By @stiles_mcfly – The Hollywood Times East Coast Rep
NYC, NY (The Hollywood Times) 3/13/19 –
At a time in the United States of America when we’re getting ready to try to elect a new President, deal with all kinds of inappropriately sexual conduct, and legalize a plant that has arrested the development of teenagers and young adults for decades of arrests we’re faced with a headline that blitzes the boundaries of the entitled and wealthy. Lori Loughlin of “Full House” and the more current Netflix reboot “Fuller House” and Felicity Huffman of “Desperate Housewives” and wife of “Shameless” actor William H. Macy are included in a far reaching college admissions bribery scandal. Over 30 others are also set to be charged with compensating between $200K and upwards to $6.5 million dollars to secure their children into exclusively elite college universities. Prosecutors are also set to accuse several college coaches who are finger pointed in accepting these bribes.
The scheme also encompassed pseudo SAT and ACT scores. Special agents out of Boston in charge of the case are speaking out to say the acts are deceptive, dishonest, and despicable. “Today’s arrests should be a warning to others. You can’t pay to play. You can’t lie and cheat to get head.” The FBI has labeled the investigation “Operation Varsity Blues”.
Not long ago Bernie Madoff go down for the biggest ponzi scheme in history. We are seeing a different version of the modern day american gangster in this country and it’s CEOs, real estate investors, and the co-chair of a global law firm. The children were able to gain their enrollment to Yale University, Georgetown University, Stanford University, UCLA and USC.
The focus of the case is William Singer, 58, who was at the helm of Edge College & Career Network LLC, also known as “The Key”, a for-profit college admissions consulting firm. Working out of Newport Beach, California, Singer is also alleged to have plotted and set up a fake charity to receive the bribes. He is accused of faking athletic profiles for students, and then collaborate with college coaches to bring the kids into their schools. Some coaches kept the money and some would give money to their athletic programs. Singer is expected to plead guilty.
Huffman and Loughlin were charged with a single felony count of mail fraud. Laughlin’s husband, fashion designer Mossimo Giannulli, was also charged with being involved. Huffman was arrested in her home this past Tuesday morning. Authorities are waiting for Loughlin to surrender, said Laura Eimiller, a spokeswoman out of the FBI in Los Angeles.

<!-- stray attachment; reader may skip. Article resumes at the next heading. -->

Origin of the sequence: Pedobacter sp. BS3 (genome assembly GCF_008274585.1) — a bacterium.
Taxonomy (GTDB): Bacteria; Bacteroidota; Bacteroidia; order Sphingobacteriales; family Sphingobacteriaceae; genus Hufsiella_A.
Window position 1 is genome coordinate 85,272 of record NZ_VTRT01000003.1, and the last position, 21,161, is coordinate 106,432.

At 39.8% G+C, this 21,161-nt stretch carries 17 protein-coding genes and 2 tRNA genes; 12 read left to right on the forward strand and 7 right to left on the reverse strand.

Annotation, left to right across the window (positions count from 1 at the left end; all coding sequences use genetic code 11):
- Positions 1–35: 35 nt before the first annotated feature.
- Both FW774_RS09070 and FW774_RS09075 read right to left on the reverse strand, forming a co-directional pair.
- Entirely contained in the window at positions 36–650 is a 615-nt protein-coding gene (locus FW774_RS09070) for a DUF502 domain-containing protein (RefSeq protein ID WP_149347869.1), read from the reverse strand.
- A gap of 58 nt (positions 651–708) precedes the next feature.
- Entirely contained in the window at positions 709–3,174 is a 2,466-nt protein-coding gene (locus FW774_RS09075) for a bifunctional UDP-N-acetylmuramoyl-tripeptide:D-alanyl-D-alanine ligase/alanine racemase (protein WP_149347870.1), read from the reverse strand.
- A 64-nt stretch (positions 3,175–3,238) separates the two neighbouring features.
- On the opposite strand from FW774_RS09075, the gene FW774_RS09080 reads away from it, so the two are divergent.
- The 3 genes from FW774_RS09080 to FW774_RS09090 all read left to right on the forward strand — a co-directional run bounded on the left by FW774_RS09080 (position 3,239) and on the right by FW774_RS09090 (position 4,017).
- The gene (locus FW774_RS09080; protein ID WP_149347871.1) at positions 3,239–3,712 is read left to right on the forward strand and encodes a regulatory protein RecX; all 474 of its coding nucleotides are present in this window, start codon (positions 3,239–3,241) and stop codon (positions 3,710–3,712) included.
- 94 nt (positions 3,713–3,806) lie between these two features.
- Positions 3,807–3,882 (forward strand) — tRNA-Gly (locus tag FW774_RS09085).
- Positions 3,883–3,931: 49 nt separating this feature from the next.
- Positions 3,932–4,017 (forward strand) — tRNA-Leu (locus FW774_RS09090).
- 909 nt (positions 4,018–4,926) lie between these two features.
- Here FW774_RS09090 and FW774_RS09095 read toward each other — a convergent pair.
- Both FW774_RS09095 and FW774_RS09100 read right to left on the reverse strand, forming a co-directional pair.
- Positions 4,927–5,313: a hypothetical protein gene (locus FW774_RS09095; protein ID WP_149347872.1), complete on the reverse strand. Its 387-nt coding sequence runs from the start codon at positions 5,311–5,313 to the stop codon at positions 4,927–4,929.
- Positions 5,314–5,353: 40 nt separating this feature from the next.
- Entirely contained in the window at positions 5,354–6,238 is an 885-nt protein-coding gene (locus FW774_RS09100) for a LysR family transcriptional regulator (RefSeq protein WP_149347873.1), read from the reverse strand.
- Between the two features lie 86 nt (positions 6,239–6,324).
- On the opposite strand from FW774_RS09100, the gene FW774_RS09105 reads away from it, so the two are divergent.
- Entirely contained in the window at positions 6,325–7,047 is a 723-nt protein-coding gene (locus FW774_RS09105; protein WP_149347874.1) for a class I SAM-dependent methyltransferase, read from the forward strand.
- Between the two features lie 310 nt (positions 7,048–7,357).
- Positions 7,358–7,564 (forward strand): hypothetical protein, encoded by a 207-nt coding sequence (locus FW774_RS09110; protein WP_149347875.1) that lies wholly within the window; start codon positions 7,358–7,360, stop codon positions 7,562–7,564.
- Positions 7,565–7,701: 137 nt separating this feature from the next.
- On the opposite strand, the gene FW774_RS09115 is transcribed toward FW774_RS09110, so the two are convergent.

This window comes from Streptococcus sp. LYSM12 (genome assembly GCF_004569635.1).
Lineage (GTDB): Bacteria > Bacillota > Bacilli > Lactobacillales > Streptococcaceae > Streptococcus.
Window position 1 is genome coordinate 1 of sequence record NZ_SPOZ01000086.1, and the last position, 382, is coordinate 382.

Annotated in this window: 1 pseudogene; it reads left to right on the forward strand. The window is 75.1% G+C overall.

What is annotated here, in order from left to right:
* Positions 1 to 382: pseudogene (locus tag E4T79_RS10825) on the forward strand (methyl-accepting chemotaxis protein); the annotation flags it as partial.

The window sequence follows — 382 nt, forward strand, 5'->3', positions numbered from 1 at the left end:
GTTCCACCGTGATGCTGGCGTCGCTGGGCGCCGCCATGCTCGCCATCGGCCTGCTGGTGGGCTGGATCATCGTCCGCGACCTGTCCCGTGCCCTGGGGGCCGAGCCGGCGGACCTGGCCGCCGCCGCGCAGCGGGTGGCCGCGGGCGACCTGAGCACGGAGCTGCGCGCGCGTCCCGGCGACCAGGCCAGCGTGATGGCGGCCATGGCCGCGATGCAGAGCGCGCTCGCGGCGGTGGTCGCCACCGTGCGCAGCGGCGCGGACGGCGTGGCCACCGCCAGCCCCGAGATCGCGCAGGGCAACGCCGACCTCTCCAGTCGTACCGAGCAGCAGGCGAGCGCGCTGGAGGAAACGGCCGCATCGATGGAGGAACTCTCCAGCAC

Loughlin and Giannulli are accused of ponying up $500K to have their two daughters granted admission to USC as members of the crew team even though they don’t engage in the sport. According to the FBI affidavit, Huffman was recorded on the phone being heard talking about the arrangement of rigging an SAT test for her daughter. Macy, her partner, was not brought up on charges. Huffman is accused of paying $15K to Singer’s charitable organization for help in the scam.
The affidavit states that Singer arranged for Huffman’s daughter to take her SAT a the West Hollywood Test Center. A proctor was arranged by Singer to be there to “supervise” the test but was really paid off to change answers that were incorrect. Huffman’s daughter scored a 400 point increase from her SAT with the “extra help”.
Singer employed Mark Riddell, a counselor at a Florida private school, to take exams for students or correct answers. Parents paid between $15K and $75K for this amenity. Around $10K of that was given to Riddell per test. Singer is also accused of paying off two test proctors to allow the submission of the cheated exams.
Other charges went out to others including racketeering conspiracy charges, honest services fraud, mail fraud, and whatever else is still uncovered that we should be hearing about in the weeks and months ahead.
This is something you’d see on an episode of Macy’s hit tv show Shameless. This is frustrating to see from my viewpoint. I have been in and out of colleges since the age of 18 years old. I am now 34 years old. I went to Curry College, a small private school 6 miles south of Boston, for 2 and a half years where I earned 63 credits. When I dropped out and moved back home to New Jersey I tried to transfer into County College where they only took 20 something of my credits. I was set back and frustrated but managed to finally get my Associates Degree 10 years later. I transferred into Rutgers University Newark this year to finish out a Bachelor’s degree.
There must be more depth into the psychological reasoning to justify their behavior. What about the next kid in line to be accepted who wasn’t able to go to the school because someone was able to scam there way in. Maybe they were trying to keep up with the Joneses of Hollywood. I’m looking forward to hearing more comments, stories, and seeing how this will shape the future of checks and balances within academic institutions.